The makers of the Scrollon digital comics app, which I reviewed here last June, have introduced an iPhone version; the original app was iPad only.
Scrollon is unique among comics apps in that it does away with panels altogether in favor of a single, continuous horizontal strip. As I pointed out in the review, it’s still hard to get away from the idea of panels, even if the borders aren’t there, but this does point the way toward a new, more fluid form of storytelling.
What’s more, it turns out that the app is pretty good on the iPhone. As developer Doug Leffler says in the official press release, “Digital comics on a smartphone have always been challenging. Especially with stories re-purposed from traditional print comics, where each frame is a different size and proportion. Even fixed layout comics intended for digital first distribution cannot fit every screen format. Scrollon answers this problem because the height of each frame is consistent and you read by traveling though the images.”
He’s right. Scrollon includes a limited selection of comics, all of which are designed specifically for the app, which already makes for a smoother reading experience, but the point about the fixed width is well taken. Reading a standard comic on an iPhone often means adjusting your sense of scale from panel to panel, as a large and a small panel will appear almost the same size; the alternative is pan-and-scan viewing that zooms in on different parts of a larger panel. Either way, the experience can be choppy.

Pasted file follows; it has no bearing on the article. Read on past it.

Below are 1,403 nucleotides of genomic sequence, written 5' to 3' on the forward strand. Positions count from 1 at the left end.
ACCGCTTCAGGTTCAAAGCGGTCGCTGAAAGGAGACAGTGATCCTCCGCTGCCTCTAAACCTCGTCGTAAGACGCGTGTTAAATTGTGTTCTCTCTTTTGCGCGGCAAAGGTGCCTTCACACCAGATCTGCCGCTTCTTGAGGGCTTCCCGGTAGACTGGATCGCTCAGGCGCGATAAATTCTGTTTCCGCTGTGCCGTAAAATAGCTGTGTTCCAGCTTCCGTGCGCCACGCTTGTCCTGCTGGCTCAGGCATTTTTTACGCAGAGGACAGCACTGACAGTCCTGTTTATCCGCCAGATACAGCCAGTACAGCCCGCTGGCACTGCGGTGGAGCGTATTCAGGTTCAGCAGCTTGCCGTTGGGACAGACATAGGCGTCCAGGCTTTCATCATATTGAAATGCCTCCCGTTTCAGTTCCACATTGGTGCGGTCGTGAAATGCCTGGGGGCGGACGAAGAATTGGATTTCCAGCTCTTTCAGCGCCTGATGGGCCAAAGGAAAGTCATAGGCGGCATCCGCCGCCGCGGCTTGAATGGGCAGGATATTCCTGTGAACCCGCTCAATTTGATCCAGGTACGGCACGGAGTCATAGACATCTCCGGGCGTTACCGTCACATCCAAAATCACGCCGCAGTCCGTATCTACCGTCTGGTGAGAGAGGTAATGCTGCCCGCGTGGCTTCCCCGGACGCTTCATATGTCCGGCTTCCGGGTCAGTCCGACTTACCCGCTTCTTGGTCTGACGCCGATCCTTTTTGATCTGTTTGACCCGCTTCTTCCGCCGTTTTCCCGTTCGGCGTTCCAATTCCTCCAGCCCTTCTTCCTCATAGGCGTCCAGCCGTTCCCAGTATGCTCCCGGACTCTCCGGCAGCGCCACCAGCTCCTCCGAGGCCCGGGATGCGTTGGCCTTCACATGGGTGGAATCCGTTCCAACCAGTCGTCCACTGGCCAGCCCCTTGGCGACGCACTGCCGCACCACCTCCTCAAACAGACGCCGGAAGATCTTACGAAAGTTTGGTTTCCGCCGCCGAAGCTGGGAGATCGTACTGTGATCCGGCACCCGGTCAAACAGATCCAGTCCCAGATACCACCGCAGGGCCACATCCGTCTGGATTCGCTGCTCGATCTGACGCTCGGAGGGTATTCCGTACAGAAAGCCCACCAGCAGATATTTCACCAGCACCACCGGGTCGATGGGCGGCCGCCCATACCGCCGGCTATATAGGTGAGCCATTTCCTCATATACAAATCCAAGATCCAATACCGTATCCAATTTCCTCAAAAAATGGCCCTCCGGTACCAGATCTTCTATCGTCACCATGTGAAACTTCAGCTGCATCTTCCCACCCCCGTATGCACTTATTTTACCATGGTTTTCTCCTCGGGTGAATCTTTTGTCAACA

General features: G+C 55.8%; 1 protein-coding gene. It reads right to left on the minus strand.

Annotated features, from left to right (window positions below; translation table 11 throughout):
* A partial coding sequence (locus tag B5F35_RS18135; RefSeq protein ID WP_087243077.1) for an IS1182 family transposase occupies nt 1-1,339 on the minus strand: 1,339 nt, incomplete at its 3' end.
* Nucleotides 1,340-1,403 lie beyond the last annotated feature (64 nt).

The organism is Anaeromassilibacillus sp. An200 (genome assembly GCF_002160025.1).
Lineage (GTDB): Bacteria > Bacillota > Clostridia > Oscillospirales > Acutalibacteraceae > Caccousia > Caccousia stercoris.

At the moment, Scrollon doesn’t have a lot of content, but the technology is intriguing. Instead of adapting print-format comics to digital media, Leffler has created a platform that is well suited to mobile phones and tablets and designs comics specifically for that. It’s an intriguing glimpse into the future, and since the app is free and includes several free comics and previews, it’s worth downloading to take a look.
A former book editor and newspaper reporter, Brigid Alverson started MangaBlog to keep track of her daughters¹ reading habits and now covers comics and graphic novels for Comic Book Resources , School Library Journal, Publishers Weekly Comics World, Robot 6, and MTV Geek. She also edits the Good Comics for Kids blog at School Library Journal. Brigid was a judge for the 2012 Eisner Awards. Send her an email to firstname.lastname@example.org